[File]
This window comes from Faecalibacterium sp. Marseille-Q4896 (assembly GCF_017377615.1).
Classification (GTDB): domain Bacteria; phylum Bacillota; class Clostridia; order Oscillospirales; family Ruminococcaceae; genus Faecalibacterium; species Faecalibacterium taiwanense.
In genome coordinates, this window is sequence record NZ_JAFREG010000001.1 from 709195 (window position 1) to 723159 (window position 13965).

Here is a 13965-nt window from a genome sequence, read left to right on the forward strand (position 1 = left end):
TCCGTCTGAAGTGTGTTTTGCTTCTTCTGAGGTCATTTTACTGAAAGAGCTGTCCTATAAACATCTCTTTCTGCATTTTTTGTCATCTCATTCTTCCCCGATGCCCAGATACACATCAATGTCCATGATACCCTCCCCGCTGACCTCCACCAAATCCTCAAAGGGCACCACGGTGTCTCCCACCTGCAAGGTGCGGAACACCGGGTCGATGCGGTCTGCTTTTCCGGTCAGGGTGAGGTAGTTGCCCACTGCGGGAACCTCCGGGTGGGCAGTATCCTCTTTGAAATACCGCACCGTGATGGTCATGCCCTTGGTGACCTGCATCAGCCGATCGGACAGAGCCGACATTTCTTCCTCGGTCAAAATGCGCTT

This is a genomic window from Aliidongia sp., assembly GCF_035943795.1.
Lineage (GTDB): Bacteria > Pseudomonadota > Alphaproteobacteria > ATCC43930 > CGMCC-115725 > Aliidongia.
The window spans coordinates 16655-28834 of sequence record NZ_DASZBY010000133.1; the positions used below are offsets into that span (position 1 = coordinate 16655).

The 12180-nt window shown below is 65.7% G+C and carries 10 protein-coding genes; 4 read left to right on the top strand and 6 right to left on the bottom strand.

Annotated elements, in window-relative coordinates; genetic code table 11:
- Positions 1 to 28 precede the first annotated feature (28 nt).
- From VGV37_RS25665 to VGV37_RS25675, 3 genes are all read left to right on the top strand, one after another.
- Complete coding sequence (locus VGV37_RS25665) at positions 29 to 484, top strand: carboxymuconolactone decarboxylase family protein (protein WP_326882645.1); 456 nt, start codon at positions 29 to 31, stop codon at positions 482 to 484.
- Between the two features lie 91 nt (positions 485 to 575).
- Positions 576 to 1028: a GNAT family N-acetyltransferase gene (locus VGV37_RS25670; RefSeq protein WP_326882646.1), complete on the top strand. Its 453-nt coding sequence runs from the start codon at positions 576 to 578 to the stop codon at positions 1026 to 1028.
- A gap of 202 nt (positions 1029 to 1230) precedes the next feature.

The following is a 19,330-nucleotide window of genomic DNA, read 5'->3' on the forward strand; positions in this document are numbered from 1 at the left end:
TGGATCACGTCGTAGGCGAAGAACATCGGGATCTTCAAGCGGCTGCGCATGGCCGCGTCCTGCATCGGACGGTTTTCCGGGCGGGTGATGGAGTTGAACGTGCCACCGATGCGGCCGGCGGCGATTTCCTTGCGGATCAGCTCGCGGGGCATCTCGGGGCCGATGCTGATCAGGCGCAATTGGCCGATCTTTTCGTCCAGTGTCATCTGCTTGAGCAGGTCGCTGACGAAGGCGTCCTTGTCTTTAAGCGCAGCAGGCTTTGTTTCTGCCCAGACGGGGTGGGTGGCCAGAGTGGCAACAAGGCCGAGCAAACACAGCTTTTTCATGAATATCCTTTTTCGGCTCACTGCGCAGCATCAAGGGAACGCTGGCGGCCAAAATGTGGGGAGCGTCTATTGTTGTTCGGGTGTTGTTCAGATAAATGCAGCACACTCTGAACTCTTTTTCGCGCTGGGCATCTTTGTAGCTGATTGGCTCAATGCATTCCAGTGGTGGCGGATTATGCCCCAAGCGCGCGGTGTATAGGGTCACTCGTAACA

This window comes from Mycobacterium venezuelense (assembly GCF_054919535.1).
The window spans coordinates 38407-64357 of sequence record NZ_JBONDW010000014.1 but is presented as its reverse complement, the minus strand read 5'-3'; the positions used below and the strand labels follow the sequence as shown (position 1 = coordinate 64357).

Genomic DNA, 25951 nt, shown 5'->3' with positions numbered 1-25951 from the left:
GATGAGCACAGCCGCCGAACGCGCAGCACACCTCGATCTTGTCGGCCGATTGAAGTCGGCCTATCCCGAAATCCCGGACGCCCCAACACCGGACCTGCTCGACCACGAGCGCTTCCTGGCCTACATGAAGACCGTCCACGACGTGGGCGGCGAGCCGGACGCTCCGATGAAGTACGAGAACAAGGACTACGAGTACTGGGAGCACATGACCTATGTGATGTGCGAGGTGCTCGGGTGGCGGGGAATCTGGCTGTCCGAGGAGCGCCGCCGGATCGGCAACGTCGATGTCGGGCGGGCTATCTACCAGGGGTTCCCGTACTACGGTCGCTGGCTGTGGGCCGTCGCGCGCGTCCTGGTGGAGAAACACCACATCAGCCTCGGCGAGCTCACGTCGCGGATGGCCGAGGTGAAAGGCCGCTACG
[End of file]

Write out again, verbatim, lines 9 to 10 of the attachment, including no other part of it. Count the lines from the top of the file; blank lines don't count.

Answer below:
The 12180-nt window shown below is 65.7% G+C and carries 10 protein-coding genes; 4 read left to right on the top strand and 6 right to left on the bottom strand.

Annotated elements, in window-relative coordinates; genetic code table 11: